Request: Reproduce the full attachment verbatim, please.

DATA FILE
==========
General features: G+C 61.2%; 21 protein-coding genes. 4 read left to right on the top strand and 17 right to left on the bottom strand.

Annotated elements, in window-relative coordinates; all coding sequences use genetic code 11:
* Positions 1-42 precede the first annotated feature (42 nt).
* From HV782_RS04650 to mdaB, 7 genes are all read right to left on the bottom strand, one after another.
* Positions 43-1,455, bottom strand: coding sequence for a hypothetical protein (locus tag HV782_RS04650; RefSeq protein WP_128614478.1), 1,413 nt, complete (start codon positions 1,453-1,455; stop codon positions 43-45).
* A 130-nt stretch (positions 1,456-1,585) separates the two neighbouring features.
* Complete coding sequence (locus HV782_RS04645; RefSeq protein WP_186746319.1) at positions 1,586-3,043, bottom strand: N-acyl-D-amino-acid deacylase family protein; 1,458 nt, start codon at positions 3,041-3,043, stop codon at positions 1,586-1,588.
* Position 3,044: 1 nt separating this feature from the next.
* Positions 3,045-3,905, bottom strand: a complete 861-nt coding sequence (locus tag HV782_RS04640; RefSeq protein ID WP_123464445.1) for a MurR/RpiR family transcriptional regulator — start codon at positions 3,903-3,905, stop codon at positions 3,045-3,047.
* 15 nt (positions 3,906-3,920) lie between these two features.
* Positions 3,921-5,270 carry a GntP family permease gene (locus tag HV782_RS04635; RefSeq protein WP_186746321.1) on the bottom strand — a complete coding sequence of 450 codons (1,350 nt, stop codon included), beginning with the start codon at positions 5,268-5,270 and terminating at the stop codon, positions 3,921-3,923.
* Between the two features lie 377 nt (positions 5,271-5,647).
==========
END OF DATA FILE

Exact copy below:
General features: G+C 61.2%; 21 protein-coding genes. 4 read left to right on the top strand and 17 right to left on the bottom strand.

Annotated elements, in window-relative coordinates; all coding sequences use genetic code 11:
* Positions 1-42 precede the first annotated feature (42 nt).
* From HV782_RS04650 to mdaB, 7 genes are all read right to left on the bottom strand, one after another.
* Positions 43-1,455, bottom strand: coding sequence for a hypothetical protein (locus tag HV782_RS04650; RefSeq protein WP_128614478.1), 1,413 nt, complete (start codon positions 1,453-1,455; stop codon positions 43-45).
* A 130-nt stretch (positions 1,456-1,585) separates the two neighbouring features.
* Complete coding sequence (locus HV782_RS04645; RefSeq protein WP_186746319.1) at positions 1,586-3,043, bottom strand: N-acyl-D-amino-acid deacylase family protein; 1,458 nt, start codon at positions 3,041-3,043, stop codon at positions 1,586-1,588.
* Position 3,044: 1 nt separating this feature from the next.
* Positions 3,045-3,905, bottom strand: a complete 861-nt coding sequence (locus tag HV782_RS04640; RefSeq protein ID WP_123464445.1) for a MurR/RpiR family transcriptional regulator — start codon at positions 3,903-3,905, stop codon at positions 3,045-3,047.
* 15 nt (positions 3,906-3,920) lie between these two features.
* Positions 3,921-5,270 carry a GntP family permease gene (locus tag HV782_RS04635; RefSeq protein WP_186746321.1) on the bottom strand — a complete coding sequence of 450 codons (1,350 nt, stop codon included), beginning with the start codon at positions 5,268-5,270 and terminating at the stop codon, positions 3,921-3,923.
* Between the two features lie 377 nt (positions 5,271-5,647).